Last Call: Tell us all your Cutco knives stories

A Cutco salesman at work during the 34th annual Nightclub & Bar Convention and Trade Show in Las Vegas in 2019
A Cutco salesman at work during the 34th annual Nightclub & Bar Convention and Trade Show in Las Vegas in 2019
Photo: Denise Truscello (Getty Images)
Last CallLast CallLast Call is The Takeout’s online watering hole where you can chat, share recipes, and use the comment section as an open thread. Here’s what we’ve been reading/watching/listening around the office today.

Over the weekend, the New Yorker food writer Helen Rosner Tweeted that she had been contacted by an acquaintance who wondered if she had 40 minutes or so for a Zoom presentation about Cutco knives.


“This is an aspect of pandemic distancing I absolutely had not previously considered,” she wrote.

Almost immediately, she unleashed a Pandora’s box of memories from Twitter users who had spent their college summers, or who had loved ones who had spent their college summers, going door-to-door selling Cutco knife sets (“guaranteed for life”), demonstrating how the poultry shears could cut a penny in half.

I did not sell Cutco knives myself—I had already discovered the perils of door-to-door sales during my Girl Scout cookie days—but my cousin did, and so did several of my college friends. None of them achieved the riches and glory the Cutco company had promised (though my grandma very kindly bought a set and displayed the block on her kitchen counter, barely used, for years afterward), and they all either found other summer jobs within a couple of weeks or spent the next few months languishing and broke until it was time to go back to school.

But they all came back with stories! Surely there must be a Great American Novel waiting to be written about a sensitive young knife salesman who learned all about Life one summer. Or maybe about a sensitive young knife salesman who blindly sends out emails to everyone he knows, trying desperately to schedule just one Zoom sales session, and in the process learns about Life.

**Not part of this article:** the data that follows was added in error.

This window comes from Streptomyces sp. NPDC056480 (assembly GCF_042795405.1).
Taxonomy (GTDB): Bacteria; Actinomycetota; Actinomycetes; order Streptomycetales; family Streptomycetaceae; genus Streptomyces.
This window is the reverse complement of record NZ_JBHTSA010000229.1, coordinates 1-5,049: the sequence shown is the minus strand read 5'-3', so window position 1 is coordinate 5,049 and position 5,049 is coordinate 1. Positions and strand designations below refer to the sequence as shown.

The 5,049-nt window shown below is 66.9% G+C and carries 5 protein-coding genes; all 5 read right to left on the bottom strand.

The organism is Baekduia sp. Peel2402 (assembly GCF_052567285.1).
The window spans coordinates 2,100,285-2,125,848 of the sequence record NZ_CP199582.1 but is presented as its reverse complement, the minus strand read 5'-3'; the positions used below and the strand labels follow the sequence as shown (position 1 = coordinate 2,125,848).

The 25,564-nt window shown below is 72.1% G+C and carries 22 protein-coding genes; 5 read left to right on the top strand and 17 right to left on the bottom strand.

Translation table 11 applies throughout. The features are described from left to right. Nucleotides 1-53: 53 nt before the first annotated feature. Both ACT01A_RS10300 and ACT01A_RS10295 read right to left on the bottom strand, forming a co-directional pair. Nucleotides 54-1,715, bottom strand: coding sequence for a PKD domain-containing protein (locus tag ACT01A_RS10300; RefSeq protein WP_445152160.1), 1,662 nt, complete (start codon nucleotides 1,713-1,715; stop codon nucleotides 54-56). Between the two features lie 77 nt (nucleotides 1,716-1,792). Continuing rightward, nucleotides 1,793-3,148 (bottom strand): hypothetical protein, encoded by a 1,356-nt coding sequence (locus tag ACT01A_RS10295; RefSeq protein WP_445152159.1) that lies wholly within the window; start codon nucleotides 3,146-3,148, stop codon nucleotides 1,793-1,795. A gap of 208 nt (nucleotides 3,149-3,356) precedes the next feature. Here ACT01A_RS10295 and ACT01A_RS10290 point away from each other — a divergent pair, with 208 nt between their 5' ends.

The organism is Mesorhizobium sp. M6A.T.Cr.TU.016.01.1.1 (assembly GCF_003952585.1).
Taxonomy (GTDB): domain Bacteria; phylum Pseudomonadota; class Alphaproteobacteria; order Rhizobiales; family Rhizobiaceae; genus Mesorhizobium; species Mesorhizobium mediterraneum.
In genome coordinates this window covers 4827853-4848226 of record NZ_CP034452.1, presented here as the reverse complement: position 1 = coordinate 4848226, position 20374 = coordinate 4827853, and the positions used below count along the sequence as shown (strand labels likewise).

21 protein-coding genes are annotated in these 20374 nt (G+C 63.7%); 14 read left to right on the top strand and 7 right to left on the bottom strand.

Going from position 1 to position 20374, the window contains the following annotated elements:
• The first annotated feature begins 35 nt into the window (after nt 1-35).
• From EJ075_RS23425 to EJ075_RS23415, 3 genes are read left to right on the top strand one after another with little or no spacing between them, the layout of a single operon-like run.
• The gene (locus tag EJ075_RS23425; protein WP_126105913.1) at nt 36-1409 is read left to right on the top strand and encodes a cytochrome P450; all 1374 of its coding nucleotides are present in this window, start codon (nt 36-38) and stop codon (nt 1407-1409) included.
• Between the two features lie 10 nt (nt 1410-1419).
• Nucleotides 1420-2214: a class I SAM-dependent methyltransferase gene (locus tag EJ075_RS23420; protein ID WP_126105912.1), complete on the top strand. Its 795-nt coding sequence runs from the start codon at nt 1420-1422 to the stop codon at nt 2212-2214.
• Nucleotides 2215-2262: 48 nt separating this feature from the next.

Either way... do you have Cutco knife memories? Share them here!


Associate editor of The Takeout. Chicagoan. Owned by dog.


Brick HardMeat

Cutco Story #1: Over summer break from college I once got an “interview” for a sales position with Cutco. I showed up and learned it was a group interview, and it was basically them trying to brainwash the room talking about what a fun culture they had and how much $$$ you could make selling knives door-to-door etc. Then after the group presentation, they were going to take each of us back for the “individual” portion of the interview. I somehow lucked into being first for the individual portion - why I even sat through that much I chalk up to being young and not knowing I had the power to say “fuck all this” and walk out immediately. Anyway, I sit down with the guy, who looks over my resume and then locks onto me for some uncomfortably intense eye-contact and tells me he can tell I have the leadership qualities they’re looking for. I told him “this... is not for me” and walked out without waiting to hear his response.

Cutco Story #2: A family acquaintance lost his job and after a few months of being unable to land a new gig found himself selling Cutco knives. In addition to my family, one of the folks he targeted was my piano teacher, who had a famously ill-tempered cat. This gentlemen happened to be pretty girthy, which I’m sensitive to these days as that’s a kind description for my own body currently. Anyway, he was sitting in a dinning room chair giving his presentation and I guess a significant portion of his rump was protruding/bubbling out from the back of the chair between the stiles and underneath the mid-rail (yes, I looked up “parts of a dining room chair” to write this comment). The cat, sensing good-sized prey, attacked this man’s ass and latched its claws through his jeans and deep into his buttcheeks. He yelped and tried to flee but he was stuck in the chair, while simultaneously the cat’s claws got stuck in his flesh and the beast began flailing around wildly. I understand it was a deeply embarrassing experience for him, though on the plus side my piano teacher pitied him enough to drop a good $50-100 on knives she didn’t need.